Rough diamond?: Firebrand Malema polishes up

JOHANNESBURG - Julius Malema slipped quietly into the room, looking cheerful, perhaps a little slimmer than on our last encounter, and quite the opposite of the rabble-rousing, Mugabe-in-the-making demagogue that his enemies and critics in South Africa and abroad still like to portray.

"Marriage," he said by way of an explanation, and fell onto a sofa with a happy sigh. He recently married a woman from his neighbourhood in Limpopo.

But as the "commander-in-chief" of South Africa's Economic Freedom Fighters (EFF) party began our interview, two things soon struck me.

The first is that Mr Malema has evolved from a hectoring, skittish, "rough-diamond" of a politician into something much more polished and impressive.

The second thing - which grew on me over the course of perhaps half an hour of talking - was quite how imprudent South Africa's governing ANC were to lose hold of him, and let him break off to form the EFF.

"The ANC is not only threatened [by us], it repeats us. Everything we say, the ANC comes after us to repeat. We're fighting the issue of the land, we're saying economic freedom in our lifetime, they're saying the same," he declared.

And he has a point. The EFF won only 6.3% of the national vote last year, but they behave - and rattle the ANC - as if they were the official opposition, routinely setting the agenda.

"I know for a fact that the EFF is listed as a threat to the state by the intelligence [agencies]... The instruction is 'find anything wrong so we can nail him down,'" said Mr Malema, while admitting he had no proof.


Mr Malema still calls himself a socialist, anti-imperialist revolutionary, determined to destroy the system from within. "I'm not a member of the establishment," he told me vehemently, when I mentioned his MP's perks and salary.

But he's found a way to merge that rhetoric with a more aspirational, individualistic message about getting ahead that borrows from figures like Hugo Chavez.

I suggested that his approach was riddled with hypocrisy - a claim he batted away with his usual confidence. "We are finding a way of living with capitalism while fighting it. Our struggle is not to stay in the shacks - it is not a struggle of sameness."

For months, Mr Malema and his fellow MPs have managed to energise South Africa's parliament with their red uniforms, heckling and demanding furiously for President Jacob Zuma to #PayBackTheMoney - as the online campaign has it - from the state-funded renovations of his Nkandla homestead.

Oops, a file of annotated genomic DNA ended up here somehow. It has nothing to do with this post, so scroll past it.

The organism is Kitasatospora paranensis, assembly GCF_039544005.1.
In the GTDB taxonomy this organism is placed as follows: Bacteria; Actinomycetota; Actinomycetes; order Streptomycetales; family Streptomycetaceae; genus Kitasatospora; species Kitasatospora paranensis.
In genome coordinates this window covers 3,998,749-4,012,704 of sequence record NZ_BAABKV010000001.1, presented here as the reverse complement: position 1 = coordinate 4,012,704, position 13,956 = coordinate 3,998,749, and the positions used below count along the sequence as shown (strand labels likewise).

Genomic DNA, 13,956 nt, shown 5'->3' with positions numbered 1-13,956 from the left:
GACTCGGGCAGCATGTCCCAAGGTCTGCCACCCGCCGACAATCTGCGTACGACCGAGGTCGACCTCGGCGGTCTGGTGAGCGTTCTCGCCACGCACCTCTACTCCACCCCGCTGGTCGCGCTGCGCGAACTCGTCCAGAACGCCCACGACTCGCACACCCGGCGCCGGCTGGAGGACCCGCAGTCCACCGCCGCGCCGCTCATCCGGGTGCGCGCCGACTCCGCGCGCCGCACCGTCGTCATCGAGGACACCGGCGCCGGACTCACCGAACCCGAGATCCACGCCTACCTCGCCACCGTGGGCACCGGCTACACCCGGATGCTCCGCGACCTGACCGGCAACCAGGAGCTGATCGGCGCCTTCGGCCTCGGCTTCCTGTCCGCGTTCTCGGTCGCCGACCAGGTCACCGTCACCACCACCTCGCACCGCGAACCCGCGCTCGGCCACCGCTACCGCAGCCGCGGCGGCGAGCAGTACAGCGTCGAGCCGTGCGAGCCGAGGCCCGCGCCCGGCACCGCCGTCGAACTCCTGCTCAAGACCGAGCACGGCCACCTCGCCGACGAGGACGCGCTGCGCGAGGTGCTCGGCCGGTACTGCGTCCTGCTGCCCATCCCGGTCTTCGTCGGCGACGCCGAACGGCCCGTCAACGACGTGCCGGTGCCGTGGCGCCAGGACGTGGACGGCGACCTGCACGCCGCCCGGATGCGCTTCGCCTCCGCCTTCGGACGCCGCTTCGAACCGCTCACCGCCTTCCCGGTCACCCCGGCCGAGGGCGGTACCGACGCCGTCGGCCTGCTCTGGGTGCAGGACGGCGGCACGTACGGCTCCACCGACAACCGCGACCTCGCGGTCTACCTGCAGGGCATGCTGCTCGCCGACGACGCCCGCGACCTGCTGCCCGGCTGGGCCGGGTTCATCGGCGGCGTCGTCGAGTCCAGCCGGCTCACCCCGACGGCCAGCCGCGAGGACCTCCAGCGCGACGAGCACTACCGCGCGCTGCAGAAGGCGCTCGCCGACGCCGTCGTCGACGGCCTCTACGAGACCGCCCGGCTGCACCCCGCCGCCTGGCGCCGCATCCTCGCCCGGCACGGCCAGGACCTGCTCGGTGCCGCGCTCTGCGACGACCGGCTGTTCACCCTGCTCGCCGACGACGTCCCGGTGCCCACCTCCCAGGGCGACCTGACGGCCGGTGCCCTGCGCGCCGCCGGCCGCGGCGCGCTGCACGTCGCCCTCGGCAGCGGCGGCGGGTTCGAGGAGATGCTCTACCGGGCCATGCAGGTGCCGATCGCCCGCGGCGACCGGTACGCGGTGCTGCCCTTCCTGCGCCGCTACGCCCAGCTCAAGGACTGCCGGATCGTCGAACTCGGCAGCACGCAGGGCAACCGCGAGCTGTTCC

Now, Mr Malema told me he is planning to disrupt the president's State of the Nation address to parliament next month.

"First he must answer questions," said Mr Malema.

"And if he does not?" I asked.

"We are going to insist... we will make him answer. We will put more pressure on him. There is no need for publicity stunts - there is a need for political principles. We have taken a decision to fight and confront corruption - and the face of corruption, which is President Zuma."

Apartheid strategy

Julius Malema is currently facing his own charges of racketeering and fraud, which should come to trial this August. He blithely rejected the case against him, insisting he is "the victim of a [political] witch-hunt".

Next on the EFF's agenda is a nationwide escalation of the "land occupation" activities it has already begun around Pretoria - which the city's mayor has condemned as "perpetuating anarchy".

Pretoria "is just the start. We are not going to stop now. We are putting the necessary pressure. Let the people have land", said Mr Malema, of the crowds brought in to seize unoccupied plots.

Comments (4)

This is Afrika and belongs to Africans. It would make no sense to have Africans without land in their own home land.

top heavy - 27 January 2015

that is if the land comes with titles otherwise kungo vharwa maface. let it come to the masses with deeds then yobva yaita kulungile chaiyo.

tula - 27 January 2015


Gerald - 27 January 2015

The first thing is to give the people land and not along political affliation or other unworthy attributes.Then we create a mechanism to operationalize production.Some of our brothers who got just 5-40 hectares since the year 2000 have even failed to put even a horehole.They only wait for the rainy season to produce.this is what we should not do if we talk about land redistribution.Those deserved to be given maybe just little land for subsistence purposes and those who need bigger land should be in a position to finance the project and of course get somehow some assistance from the bank to boost

carson Macate - 28 January 2015

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